With millions globally feeling the impact of job loss, economic instability, social isolation and adjusting to virtual school and work environments, women were exceedingly affected by Covid-19. Even though the tech sector itself was minimally affected by Covid-19, women had to carry the extra burdens caused by the abrupt and sharp shift in everyday life, creating a tug of war between industry development and social barriers.

Since the start of the pandemic, research shows that 48% of women in tech, found juggling work and family life extremely overwhelming and directly attributed Covid-19 with delays in their career(s). Women also reported higher burnout rates versus their male counterparts due to the influx of family adjustments and the need to work overtime. 63% of mothers working in tech confirm that they have done most of the home schooling or educational assistance for their children, in addition to being burdened with the extra home duties. Due to the sudden surge of extra family responsibilities 40% of women in IT held back from pursuing career changes due to family and home pressures. It is also reported, that during the pandemic, women (8%) in tech were statistically more likely to lose their jobs versus their male counterparts (5%). This is directly attributed to women having less seniority or senior-level roles than men.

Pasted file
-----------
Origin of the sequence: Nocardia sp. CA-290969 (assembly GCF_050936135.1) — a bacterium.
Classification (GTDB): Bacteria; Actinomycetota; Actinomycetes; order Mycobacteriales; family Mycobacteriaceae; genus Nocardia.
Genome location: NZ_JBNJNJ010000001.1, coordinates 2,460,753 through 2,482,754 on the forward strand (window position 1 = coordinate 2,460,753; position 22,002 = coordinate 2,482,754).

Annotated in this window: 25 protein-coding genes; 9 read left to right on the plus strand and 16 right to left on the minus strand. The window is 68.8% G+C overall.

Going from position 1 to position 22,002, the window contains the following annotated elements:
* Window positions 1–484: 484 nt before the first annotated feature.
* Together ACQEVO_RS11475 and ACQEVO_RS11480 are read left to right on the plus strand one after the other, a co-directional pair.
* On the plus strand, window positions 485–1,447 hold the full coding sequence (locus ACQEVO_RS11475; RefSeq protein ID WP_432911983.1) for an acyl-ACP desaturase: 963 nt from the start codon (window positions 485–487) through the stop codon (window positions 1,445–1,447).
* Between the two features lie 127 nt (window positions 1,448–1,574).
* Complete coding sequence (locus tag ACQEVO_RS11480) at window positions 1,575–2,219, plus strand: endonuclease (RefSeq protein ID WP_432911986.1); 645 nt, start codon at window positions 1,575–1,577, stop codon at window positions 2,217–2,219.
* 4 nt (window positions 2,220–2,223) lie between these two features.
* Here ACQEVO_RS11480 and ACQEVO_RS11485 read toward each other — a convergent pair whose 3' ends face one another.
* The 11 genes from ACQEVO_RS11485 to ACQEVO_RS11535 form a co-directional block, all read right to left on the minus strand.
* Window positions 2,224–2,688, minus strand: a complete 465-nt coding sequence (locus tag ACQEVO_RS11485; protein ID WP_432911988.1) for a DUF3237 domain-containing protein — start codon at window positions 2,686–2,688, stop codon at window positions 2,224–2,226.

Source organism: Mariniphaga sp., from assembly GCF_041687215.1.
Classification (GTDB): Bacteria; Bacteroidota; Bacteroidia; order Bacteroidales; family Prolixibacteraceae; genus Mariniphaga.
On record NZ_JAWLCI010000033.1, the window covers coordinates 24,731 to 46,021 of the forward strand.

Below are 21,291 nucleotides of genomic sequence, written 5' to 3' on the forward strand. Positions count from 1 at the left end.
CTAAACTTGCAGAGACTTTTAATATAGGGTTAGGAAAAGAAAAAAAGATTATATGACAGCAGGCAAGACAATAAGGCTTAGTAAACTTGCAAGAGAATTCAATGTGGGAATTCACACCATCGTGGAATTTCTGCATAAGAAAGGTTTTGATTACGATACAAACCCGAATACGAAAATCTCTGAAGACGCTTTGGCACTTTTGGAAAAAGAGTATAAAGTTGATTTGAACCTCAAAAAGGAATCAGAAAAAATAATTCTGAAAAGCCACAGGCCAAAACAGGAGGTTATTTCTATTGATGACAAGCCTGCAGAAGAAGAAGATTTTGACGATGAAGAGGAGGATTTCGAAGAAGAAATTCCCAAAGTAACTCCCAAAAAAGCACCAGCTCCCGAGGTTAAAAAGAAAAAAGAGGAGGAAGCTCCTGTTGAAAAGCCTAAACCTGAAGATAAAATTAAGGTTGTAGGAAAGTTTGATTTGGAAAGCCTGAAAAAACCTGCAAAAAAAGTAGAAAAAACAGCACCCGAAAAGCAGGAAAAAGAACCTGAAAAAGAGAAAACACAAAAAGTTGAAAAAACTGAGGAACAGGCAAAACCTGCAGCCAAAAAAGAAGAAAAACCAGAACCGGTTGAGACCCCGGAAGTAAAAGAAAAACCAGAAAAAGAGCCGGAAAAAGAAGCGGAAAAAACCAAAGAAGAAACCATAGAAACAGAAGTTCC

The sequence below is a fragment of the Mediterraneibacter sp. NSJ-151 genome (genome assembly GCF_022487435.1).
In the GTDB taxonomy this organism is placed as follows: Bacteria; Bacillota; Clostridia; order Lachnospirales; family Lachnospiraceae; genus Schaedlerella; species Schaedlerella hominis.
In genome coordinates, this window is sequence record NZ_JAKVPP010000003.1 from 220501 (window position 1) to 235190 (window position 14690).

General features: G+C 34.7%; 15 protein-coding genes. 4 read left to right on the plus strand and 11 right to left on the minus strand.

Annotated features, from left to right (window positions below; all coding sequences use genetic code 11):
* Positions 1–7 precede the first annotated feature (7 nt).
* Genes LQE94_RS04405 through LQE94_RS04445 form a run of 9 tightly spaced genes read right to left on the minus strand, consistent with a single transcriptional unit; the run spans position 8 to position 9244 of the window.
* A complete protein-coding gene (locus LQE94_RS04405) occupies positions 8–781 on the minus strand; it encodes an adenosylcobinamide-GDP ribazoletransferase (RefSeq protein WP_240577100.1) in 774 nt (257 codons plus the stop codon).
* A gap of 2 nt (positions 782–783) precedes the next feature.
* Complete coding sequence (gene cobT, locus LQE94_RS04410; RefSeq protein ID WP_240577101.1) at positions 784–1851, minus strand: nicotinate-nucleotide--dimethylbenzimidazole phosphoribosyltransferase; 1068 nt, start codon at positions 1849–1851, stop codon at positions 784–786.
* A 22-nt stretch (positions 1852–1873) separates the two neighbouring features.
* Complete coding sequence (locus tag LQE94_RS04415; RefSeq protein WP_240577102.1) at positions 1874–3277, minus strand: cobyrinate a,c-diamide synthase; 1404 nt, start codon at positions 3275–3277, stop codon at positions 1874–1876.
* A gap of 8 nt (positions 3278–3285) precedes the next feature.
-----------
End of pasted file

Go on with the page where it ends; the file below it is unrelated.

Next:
The number of women projected to remain (or join) the tech workforce is shrinking and will be within crucial levels in the next decade. Even though it is well known that the underrepresentation of women is a problem, Covid-19 has exacerbated existing inequalities. With future economic growth and stability hinging largely on the tech sector it is vitally important to incorporate women into the fold to avoid a potential economic crisis.